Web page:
Woman-Centered Sexual Wellness
Research, Strategy & Experience Design
About | The goal of this project was to conduct exploratory research on a theme of our choice, uncover insights and opportunity areas, produce a non-digital concept that responds to our research, and tell a compelling story about our idea in a video and pitch.
Timeline | Four weeks
Team | Helen Hu, Elizabeth Larson, Myself
Contribution | Research planning, exploratory interviewing, survey design, concept testing interviewing, research synthesis, concept development, video storytelling, branding
1 | Research Planning
We mapped research phases and necessary decision milestones with their associated dates.
Our original plan included a generative participatory workshop which we ultimately had to abandon due to time constraints.
In the same session, we mapped the territory we were interesting in designing for – young women’s sexual wellness and it’s relationship with birth control decision making. This gave us a ten thousand foot view of the system and it’s stakeholders from which to situate our research.
Knowing that the user we are most interested in serving might be less capable of giving honest answers in an interview, we decided to engage users in an anonymous long answer survey with the option to add their contact details for follow up if they wish. I suggested we supplement our research methods with Web Eavesdropping in order to further circumvent some of the taboo associated with sexual wellness.
We then made a more granular plan for the coming weeks and allocated tasks to one another.
2 | Exploratory Research
We conducted interviews with practicing professionals who work with young women (and men) in varied sexual wellness contexts including birth control, abortion, pleasure, consent and mental health.
We collaborated on survey design and arrived at four categories of inquiry – (1) qualifier questions, (2) user’s current solutions to current pain points, (3) user’s personal values around sexual wellness, and (4) how user’s make decisions and weigh risks and benefits. Some questions we filtered out as serving better for follow up interviews.
We produced the digital survey and made significant edits based on two user tests before deploying to all research participants. One of the challenges in building the survey was to use inclusive language regarding gender and sexual orientation while being primarily interested in folks who had reason to seek contraception.
3 | Research Synthesis
We divided up our primary research and each pulled “juicy” quotes that revealed user mental models, behaviors, feelings, motivations, and pain points.
For the sake of organizing and communicating our insights we grouped these into emergent themes. We were cognizant not to filter out the inherent complexity of each theme, and identified high-level quotes (and category titles) that captured the varied perspectives embedded in each.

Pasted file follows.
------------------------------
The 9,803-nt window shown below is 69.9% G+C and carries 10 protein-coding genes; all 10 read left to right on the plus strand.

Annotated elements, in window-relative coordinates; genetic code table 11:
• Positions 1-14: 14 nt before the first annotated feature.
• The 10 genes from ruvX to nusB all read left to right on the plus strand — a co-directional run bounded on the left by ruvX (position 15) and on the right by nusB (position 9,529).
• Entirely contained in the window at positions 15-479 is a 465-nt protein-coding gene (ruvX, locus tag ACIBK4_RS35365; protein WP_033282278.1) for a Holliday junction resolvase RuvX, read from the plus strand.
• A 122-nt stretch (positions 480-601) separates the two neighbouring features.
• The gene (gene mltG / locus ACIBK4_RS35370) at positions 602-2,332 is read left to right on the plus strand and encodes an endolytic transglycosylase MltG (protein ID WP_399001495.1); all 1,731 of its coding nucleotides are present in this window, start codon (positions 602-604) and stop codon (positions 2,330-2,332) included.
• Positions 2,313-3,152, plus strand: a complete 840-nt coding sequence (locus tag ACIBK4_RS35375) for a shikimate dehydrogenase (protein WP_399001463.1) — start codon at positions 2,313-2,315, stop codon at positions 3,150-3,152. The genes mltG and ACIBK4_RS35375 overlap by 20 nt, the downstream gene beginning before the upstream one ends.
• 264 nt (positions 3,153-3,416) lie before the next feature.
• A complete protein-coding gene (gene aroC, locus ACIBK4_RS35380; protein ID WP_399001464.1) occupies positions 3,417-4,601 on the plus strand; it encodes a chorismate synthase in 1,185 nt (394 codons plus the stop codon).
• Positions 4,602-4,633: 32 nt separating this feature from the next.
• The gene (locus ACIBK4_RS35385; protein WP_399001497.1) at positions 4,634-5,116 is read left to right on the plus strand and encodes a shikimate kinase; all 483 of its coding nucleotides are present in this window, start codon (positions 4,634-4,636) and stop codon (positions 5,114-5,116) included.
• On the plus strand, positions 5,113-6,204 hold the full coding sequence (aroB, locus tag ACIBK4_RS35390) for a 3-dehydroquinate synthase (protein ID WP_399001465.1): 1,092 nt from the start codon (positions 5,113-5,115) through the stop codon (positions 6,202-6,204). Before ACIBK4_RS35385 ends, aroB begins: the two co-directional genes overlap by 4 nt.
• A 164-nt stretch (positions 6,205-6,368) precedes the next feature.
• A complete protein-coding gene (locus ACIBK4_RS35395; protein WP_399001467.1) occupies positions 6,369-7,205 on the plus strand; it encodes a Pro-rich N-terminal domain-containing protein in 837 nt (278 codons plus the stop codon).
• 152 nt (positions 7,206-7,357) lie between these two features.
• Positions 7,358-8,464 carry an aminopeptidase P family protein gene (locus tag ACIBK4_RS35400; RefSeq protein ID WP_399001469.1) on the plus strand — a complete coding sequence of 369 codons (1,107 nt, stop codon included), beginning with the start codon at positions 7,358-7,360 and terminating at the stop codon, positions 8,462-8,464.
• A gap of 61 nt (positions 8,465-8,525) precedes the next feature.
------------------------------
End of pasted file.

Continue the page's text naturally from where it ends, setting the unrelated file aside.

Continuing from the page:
We then translated these into a slide deck for presenting, using the “what we heard / what we learned / what that means” framework in order to convey how the research (what we heard) meaningfully connects to the design implications (what that means).
Medical Mindsets, Motivations & Pleasure
Anecdotal Information, Media & Friends
Autonomy, Power & Gender
Embarrassment, Shame & Privacy
4 | Ideation
We scaffolded our ideation session using prompt sentences that followed the rule: “a thing X (e.g. a campaign) used by Y person (e.g. partners of women considering birth control), that centers design implication Z (e.g. autonomy, power and gender)”. We sketched ideas based on these prompts independently to avoid group think and brought together a total of 22 distinct ideas to review as a team.
We then mapped our ideas, grouped like ideas, and ranked them based on our shared sense of how they might improve the birth control navigating experience for users based on our research.
5 | Concept Development
We took the top three concepts and each translated one into storyboards to visually demonstrate how the user might discover and engage with each.
To avoid distraction and bias, I rapidly converted these storyboards to a consistent style before presenting to users.
6 | Concept Evaluation
To ensure quality of testing, we produced a research protocol to use during storyboard speed-dating sessions with users.
We walked each other through the concept evaluation interviews we had each completed, capturing salient points as we read through.
Users liked the idea of a pop-up activity, though there was concern from one user group who were suspicious of the pop-ups motivations given the extremely well-disguised advertising and engagements from pro-life groups. We asked those users to tell us about times when they did engage with sexual wellness outreach in the past to find out what it was that built trust, and incorporated that into our final concept. We also talked about how this high-knowledge low-shame user group didn’t necessarily represent the majority of users we were targeting.